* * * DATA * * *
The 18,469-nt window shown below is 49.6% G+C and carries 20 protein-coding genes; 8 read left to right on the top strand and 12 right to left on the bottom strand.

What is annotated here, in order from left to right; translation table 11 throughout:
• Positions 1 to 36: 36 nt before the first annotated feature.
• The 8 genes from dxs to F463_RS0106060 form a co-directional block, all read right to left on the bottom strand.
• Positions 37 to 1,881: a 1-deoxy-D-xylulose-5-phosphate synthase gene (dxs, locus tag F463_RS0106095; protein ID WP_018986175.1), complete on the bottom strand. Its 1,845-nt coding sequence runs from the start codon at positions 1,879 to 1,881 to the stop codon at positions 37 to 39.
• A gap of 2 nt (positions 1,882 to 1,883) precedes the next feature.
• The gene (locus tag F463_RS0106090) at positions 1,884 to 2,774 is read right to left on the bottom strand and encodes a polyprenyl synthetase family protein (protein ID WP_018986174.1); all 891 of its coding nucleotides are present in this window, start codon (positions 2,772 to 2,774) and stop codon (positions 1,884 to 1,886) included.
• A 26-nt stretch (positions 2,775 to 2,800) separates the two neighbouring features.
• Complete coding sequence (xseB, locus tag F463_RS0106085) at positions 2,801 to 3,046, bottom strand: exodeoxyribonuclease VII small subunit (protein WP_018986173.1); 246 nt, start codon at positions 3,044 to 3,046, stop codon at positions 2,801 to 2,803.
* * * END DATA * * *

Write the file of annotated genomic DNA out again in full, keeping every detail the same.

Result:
The 18,469-nt window shown below is 49.6% G+C and carries 20 protein-coding genes; 8 read left to right on the top strand and 12 right to left on the bottom strand.

What is annotated here, in order from left to right; translation table 11 throughout:
• Positions 1 to 36: 36 nt before the first annotated feature.
• The 8 genes from dxs to F463_RS0106060 form a co-directional block, all read right to left on the bottom strand.
• Positions 37 to 1,881: a 1-deoxy-D-xylulose-5-phosphate synthase gene (dxs, locus tag F463_RS0106095; protein ID WP_018986175.1), complete on the bottom strand. Its 1,845-nt coding sequence runs from the start codon at positions 1,879 to 1,881 to the stop codon at positions 37 to 39.
• A gap of 2 nt (positions 1,882 to 1,883) precedes the next feature.
• The gene (locus tag F463_RS0106090) at positions 1,884 to 2,774 is read right to left on the bottom strand and encodes a polyprenyl synthetase family protein (protein ID WP_018986174.1); all 891 of its coding nucleotides are present in this window, start codon (positions 2,772 to 2,774) and stop codon (positions 1,884 to 1,886) included.
• A 26-nt stretch (positions 2,775 to 2,800) separates the two neighbouring features.
• Complete coding sequence (xseB, locus tag F463_RS0106085) at positions 2,801 to 3,046, bottom strand: exodeoxyribonuclease VII small subunit (protein WP_018986173.1); 246 nt, start codon at positions 3,044 to 3,046, stop codon at positions 2,801 to 2,803.